Immigrant and Other Publications Among the Slovenesin Western Europe until 1940
The paper deals with the scope and role of the Slovene immigrant, pro-Yugoslav and communist newspapers and periodicals in Western Europe until the outbreak of World War 11. The latter two groups of publications are dealt with as far as they included contributions by Slovene economic and political em igrants or met w ith response in emigration milieus. The author's findfings are based on the study of the newspapers and periodicals available in Ljubljana (Slovenia) and the periodicals department of the National Library in Paris. The fact that the nespapers and periodicals have not been preserved in complete files renders analytical study more difficult. The most incomplete are the communist publications which were issued in underground or sem i-underground conditions, some of them having no more than one issue. Still more scarce are data abouth the plans on the launching of newspapers and periodicals by emigrants themselves. The paper represents a basis for further research into the role and im portance of Slovene-language publications in the Slovene immigrant circles in Germany, France, Belgium, the Netherlands, Switzerland, Austria, the Soviet Union and other European states until the year 1940.
Slovene emigrants sought their daily bread and better life in many European countries - in the German parts of Austria, Rheinland and Westphalia before World War I (1914), in France, Belgium, Luxembourg, the Netherlands, Switzerland, the Soviet Union and elsewhere after the United States closed its golden door" in 1924. They worked mainly in the mining and other industries, or as seasonal Workers at farms (mostly Women), especially in France and Germany. With the economic crisis of the early thirties, largescale migrations stopped and even began subsiding (repatriation, return, giving Way to seasonal migration which intensified in the post-crisis period. The estimates of the number of emigrants largely differ because of non-uniform statistics which, moreover, was kept according to the citizenship and not according to the ethnic criteria. In 1940, there were 10 000 Slovenes Working in Germany (by way of comparison - before 1914 there were 70 000 Yugoslavs in the Ruhr region and Westphalia, most of them Slovenes, 34 000 in France, 2500 in Belgium, 2000 in the Netherlands and a smaller number in other European countries.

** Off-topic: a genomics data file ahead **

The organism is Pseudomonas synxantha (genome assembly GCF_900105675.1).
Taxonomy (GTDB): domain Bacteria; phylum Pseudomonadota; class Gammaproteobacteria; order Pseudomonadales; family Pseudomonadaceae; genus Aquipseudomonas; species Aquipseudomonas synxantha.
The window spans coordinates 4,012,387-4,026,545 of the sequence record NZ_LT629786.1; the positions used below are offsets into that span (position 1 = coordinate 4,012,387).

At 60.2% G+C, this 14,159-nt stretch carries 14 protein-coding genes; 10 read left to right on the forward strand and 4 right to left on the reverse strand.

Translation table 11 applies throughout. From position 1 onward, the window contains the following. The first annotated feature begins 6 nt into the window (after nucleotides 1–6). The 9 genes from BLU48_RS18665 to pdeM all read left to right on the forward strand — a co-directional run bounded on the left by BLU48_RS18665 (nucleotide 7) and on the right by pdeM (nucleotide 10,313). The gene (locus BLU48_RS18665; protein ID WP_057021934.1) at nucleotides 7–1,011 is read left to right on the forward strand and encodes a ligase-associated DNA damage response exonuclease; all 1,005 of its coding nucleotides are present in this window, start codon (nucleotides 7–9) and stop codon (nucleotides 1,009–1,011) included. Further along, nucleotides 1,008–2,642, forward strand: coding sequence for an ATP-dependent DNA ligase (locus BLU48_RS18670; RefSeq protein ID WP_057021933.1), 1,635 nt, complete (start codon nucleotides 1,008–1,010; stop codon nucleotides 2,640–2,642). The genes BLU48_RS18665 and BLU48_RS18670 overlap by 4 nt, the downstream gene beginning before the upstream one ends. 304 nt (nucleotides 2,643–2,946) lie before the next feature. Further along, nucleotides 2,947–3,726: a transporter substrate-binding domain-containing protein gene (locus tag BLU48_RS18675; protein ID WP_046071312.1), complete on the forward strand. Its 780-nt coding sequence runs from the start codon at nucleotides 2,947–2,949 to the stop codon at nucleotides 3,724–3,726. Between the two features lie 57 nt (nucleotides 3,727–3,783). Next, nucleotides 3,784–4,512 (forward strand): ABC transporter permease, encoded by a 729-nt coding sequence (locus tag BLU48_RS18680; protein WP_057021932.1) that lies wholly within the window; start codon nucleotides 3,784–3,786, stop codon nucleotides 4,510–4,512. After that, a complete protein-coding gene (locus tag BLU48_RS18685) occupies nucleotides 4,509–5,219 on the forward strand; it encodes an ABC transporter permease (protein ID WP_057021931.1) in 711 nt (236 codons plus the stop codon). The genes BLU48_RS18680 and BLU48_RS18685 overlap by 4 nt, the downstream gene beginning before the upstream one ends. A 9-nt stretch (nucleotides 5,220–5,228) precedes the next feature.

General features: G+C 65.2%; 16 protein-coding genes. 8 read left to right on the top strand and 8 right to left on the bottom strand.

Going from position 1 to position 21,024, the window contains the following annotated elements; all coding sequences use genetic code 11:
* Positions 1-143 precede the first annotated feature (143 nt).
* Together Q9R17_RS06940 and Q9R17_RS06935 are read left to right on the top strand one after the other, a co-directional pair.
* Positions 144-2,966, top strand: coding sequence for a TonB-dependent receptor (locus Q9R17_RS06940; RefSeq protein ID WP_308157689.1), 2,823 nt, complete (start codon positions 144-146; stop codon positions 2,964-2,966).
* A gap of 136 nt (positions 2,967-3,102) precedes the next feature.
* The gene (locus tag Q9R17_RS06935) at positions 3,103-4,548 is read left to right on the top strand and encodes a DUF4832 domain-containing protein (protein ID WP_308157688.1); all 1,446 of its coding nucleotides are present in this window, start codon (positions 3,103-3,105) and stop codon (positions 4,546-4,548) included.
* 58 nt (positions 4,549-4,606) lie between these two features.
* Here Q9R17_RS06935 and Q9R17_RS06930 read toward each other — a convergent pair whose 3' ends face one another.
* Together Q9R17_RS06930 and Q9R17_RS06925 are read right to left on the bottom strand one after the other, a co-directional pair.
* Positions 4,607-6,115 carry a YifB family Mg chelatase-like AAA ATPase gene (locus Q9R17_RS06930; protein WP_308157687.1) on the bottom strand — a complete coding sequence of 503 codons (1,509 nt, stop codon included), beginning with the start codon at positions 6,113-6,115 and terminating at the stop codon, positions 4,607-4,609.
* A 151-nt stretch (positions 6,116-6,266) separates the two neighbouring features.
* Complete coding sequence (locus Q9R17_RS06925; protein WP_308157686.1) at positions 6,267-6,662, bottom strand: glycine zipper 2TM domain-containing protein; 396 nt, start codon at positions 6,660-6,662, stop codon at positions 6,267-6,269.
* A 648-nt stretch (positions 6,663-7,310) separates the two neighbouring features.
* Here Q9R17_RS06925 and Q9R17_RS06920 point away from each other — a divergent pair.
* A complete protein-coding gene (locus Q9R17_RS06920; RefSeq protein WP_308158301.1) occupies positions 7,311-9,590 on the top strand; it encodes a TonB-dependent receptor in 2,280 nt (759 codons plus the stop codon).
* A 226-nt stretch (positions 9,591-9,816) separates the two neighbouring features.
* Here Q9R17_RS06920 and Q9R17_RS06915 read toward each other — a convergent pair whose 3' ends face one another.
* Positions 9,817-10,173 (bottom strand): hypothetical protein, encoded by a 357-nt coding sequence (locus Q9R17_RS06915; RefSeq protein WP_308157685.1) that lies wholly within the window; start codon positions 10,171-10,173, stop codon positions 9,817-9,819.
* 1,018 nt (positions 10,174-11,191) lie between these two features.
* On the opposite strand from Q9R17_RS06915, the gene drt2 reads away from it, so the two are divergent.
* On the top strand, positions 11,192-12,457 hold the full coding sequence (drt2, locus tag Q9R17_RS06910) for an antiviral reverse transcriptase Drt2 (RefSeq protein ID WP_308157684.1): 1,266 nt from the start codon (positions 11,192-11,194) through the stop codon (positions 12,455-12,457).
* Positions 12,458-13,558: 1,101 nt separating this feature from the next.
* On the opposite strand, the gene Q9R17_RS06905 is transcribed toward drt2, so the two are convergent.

Smaller in number in comparison with, say, Polish or Italian immigrants, Slovene immigrants were nevertheless associated through benefit Societies, cultural clubs, confraternities etc., and united as much as disunited by the Slovene and Yugoslav immigrant literature which can be divided into three groups:
- Pro-Yugoslav newspapers and periodicals, which advocated the policy of the unitarian Yugoslav state. The range from the extremely staunch and uncompromising supporters of Belgrade policy, to the moderate ones which show understanding for specific ethnic concerns. They were for the most part published in Paris. Among the major newspapers and periodicals of this group иe can list Yugopress (1927-40). Paris, Jugoslovenske pariske novine (1931-39) Paris, Glas jugoslovenskih iseljenika (1933-39), Angeville, France.
- Catholic press and periodicals which, besides their main role as religious publications, strove to preserve the Slovene national consciousness, language and culture among the immigrants This group includes Naš zvon (1925-27) as the only Slovene immigrant publication in Germany, and Rafael, published in Heerlen, the Netherlands. The Izseljenski vestnik (1932-40) published in Slovenia, Was Widely popular among the Slovenes in diaspora.
- Communist publications, which performed their internationalist mission by strengthening the communist movement among the immigrants and at home. In terms of the support of class struggle as the fundamental maxim of the communist movement, they range from those which advocated revolution in Yugoslavia (after the Soviet model) to those of a broader scope which aimed at expressing the interests of all immigrants, e. g. the Glas izseljencev (1936-39) Paris. Communist publications were for the most part printed in Brussels, although their editorial staff were based in Paris.
The paper draws on the press and periodicals kept in LjubIjana (Slovenia) and the periodicals department of the National Library, Paris.